# Range trick for larger sample sizes

The previous post showed that the standard deviation of a sample of size n can be well estimated by multiplying the sample range by a constant dn that depends on n.

The method works well for relatively small n. This should sound strange: typically statistical methods work better for large samples, not small samples. And indeed this method would work better for larger samples. However, we’re not so much interested in the efficiency of the method per se, but its efficiency relative to the standard way of estimating standard deviation. For small samples, both methods are not very accurate, and the two methods appear to work equally well.

If we want to use the range method for larger n, there are a couple questions: how well does the method work, and how do we calculate dn.

## Simple extension

Ashley Kanter left a comment on the previous post saying

dn = 3 log n0.75 (where the log is base 10) seems to perform quite well even for larger n.

Ashley doesn’t say where this came from. Maybe it’s an empirical fit.

The constant dn is the expected value of the range of n samples from a standard normal random variable. You could find a (complicated) expression for this and then find a simpler expression using an asymptotic approximation. Maybe I’ll try that later, but for now I need to wrap up this post and move on to client work.

Note that

log10 n0.75 = 0.977 loge(n)

and so we could use

dn = log n

where log is natural log. This seems like something that might fall out of an asymptotic approximation. Maybe Ashley empirically discovered the first term of a series approximation.

Update: See this post for a more detailed exploration of how well log n, square root of n, and another method approximate dn.

Update 2: Ashley Kanter’s approximation was supposed to be 3 (log10 n) 0.75 rather than 3 log10 (n0.75) and is a very good approximation. This is also addressed in the link in the first update.

## Simulation

Here’s some Python code to try things out.

```    import numpy as np
from scipy.stats import norm

np.random.seed(20220309)

n = 20
for _ in range(5):
x = norm.rvs(size=n)
w = x.max() - x.min()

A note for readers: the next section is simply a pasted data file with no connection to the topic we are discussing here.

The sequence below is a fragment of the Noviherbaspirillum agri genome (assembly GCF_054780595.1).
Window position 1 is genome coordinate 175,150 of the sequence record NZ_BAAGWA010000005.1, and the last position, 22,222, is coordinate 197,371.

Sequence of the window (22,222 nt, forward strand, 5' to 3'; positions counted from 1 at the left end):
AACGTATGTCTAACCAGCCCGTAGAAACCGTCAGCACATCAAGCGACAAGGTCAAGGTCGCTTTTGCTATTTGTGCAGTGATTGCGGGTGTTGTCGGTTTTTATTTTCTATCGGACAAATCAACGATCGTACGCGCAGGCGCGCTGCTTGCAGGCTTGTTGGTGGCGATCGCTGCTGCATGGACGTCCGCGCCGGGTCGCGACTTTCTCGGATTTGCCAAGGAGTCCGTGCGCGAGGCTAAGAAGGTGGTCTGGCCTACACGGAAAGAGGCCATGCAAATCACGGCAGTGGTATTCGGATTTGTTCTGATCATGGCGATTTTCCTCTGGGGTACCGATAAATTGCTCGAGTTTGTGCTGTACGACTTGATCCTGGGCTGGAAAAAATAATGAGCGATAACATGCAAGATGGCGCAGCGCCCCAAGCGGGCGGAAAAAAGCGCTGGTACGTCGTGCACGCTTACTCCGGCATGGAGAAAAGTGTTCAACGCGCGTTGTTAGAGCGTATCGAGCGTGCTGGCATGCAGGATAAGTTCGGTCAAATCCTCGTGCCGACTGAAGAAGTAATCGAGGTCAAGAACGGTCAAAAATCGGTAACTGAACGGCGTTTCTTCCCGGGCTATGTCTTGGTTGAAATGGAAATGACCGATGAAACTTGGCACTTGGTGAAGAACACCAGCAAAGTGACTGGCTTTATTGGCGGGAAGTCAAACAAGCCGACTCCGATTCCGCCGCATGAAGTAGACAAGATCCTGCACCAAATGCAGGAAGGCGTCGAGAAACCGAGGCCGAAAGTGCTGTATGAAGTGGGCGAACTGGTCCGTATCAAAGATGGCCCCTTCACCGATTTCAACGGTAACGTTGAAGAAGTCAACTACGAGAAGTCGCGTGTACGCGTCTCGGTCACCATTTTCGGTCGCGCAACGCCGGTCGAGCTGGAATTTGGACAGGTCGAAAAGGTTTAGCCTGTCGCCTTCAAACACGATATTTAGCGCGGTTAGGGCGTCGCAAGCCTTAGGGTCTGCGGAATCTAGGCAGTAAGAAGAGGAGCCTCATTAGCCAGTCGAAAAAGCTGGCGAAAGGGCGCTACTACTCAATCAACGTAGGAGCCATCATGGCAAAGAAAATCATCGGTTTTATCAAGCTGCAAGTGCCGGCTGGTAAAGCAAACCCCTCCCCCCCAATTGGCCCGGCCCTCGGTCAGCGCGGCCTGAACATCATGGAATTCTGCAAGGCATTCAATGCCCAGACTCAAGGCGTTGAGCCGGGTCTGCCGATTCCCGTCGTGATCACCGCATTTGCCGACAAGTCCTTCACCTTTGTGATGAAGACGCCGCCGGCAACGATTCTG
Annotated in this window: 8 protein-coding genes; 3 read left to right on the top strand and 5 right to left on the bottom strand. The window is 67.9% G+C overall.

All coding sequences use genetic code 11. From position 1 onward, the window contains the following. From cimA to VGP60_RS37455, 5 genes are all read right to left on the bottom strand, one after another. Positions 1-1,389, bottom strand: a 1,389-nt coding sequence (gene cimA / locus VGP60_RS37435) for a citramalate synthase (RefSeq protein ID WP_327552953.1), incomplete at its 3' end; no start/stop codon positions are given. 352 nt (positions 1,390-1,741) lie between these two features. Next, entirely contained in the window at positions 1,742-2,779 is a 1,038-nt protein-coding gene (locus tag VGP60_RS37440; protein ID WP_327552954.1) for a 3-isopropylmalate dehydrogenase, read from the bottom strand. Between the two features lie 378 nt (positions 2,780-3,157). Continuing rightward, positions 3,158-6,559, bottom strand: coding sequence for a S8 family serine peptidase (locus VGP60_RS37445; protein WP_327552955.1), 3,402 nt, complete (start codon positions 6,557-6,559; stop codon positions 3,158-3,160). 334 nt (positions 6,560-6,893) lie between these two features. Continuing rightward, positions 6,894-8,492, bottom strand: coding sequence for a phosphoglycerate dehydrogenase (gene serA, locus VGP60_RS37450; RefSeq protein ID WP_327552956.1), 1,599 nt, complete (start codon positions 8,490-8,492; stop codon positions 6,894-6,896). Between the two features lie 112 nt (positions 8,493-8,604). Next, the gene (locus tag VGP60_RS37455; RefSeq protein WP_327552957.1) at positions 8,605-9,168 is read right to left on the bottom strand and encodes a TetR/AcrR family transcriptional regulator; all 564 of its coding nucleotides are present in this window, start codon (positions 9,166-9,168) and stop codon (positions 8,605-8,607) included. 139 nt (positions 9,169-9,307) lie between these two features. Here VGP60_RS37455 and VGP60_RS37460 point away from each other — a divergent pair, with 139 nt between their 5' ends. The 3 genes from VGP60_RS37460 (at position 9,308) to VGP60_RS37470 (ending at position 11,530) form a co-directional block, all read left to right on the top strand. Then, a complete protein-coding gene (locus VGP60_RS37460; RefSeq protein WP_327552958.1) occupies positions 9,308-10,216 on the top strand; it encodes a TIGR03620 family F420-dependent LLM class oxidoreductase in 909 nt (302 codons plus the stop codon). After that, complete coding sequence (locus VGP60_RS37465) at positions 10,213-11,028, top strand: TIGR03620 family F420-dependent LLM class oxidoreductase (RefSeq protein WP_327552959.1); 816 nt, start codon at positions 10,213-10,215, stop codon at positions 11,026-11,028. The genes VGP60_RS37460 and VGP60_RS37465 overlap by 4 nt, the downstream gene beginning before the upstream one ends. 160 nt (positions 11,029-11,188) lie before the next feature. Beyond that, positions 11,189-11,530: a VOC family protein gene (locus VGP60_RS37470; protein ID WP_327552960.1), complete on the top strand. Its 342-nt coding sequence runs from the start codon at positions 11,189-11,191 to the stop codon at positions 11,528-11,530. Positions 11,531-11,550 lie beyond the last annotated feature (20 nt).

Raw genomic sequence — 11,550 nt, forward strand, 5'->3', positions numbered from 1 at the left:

print(x.std(ddof=1), w/np.log(n))
```

And here are the results.

```    |   std | w/d_n |
|-------+-------|
| 0.930 | 1.340 |
| 0.919 | 1.104 |
| 0.999 | 1.270 |
| 0.735 | 0.963 |
| 0.956 | 1.175 |
```

It seems the range method has more variance, though notice in the fourth row that the standard estimate can occasionally wander pretty far from the theoretical value of 1 as well.

We get similar results when we increase n to 50.

```    |   std | w/d_n |
|-------+-------|
| 0.926 | 1.077 |
| 0.889 | 1.001 |
| 0.982 | 1.276 |
| 1.038 | 1.340 |
| 1.025 | 1.209 |
```

## Not-so-simple extension

There are ways to improve the range method, if by “improve” you mean make it more accurate. One way is to divide the sample into random partitions, apply the method to each partition, and average the results. If you’re going to do this, partitions of size 8 are optimal . However, the main benefit of the range method  is its simplicity.

## Related posts

 F. E. Grubbs and C. L. Weaver (1947). The best unbiased estimate of a population standard deviation based on group ranges. Journal of the American Statistical Association 42, pp 224–41

 The main advantage now is its simplicity, When it was discovered, the method reduced manual calculation, and so it could have been worthwhile to make the method a little more complicated as long as the calculation effort was still less than that of the standard method.

## 3 thoughts on “Range trick for larger sample sizes”

1. Robert Matthews

The conversion of Ashley’s (empirical?) formula to natural logs is neat – but am not sure the original formula is a good approximation (srqt(n) seems far better).

Anyhow, thanks for linking this to your 2009 post on Bancroft’s rule for estimating the slope of a line fitting data points; I hadn’t come across this before. After reading your latest post, it occurred to me that there’s a link between the two, via the theory of regression lines.

The correlation coefficient R is related to the slope of that line via R = (Sx/Sy)*b where Sx and Sy are the standard deviation estimates for x and y. and b is the slope of the regression line. As the current post and that on Bancroft’s rule of thumb shows, all three can be estimated from the range of values of x and y (the “width”). When the rules are plugged into the formula for the correlation coefficient, we find that it’s possible to derive one from the other simply on the assumption to R is approximately unity, implying x and y are pretty well correlated.

Thanks for a thought-provoking post !

2. Ashley Kanter

Apologies for the confusion – I intended this to be understood as 3 (log n)^0.75 using base 10, which is empirical but approximates d_n quite well between 2 and 10 (and some way beyond) and easily memorised.

3. Ashley: 3 (log_10 n)^0.75 is a very good approximation, even for moderately large n.

I just wrote a new post on approximations to d_n, and I need to add this to the list. Your approximation is much better than log n or square root n.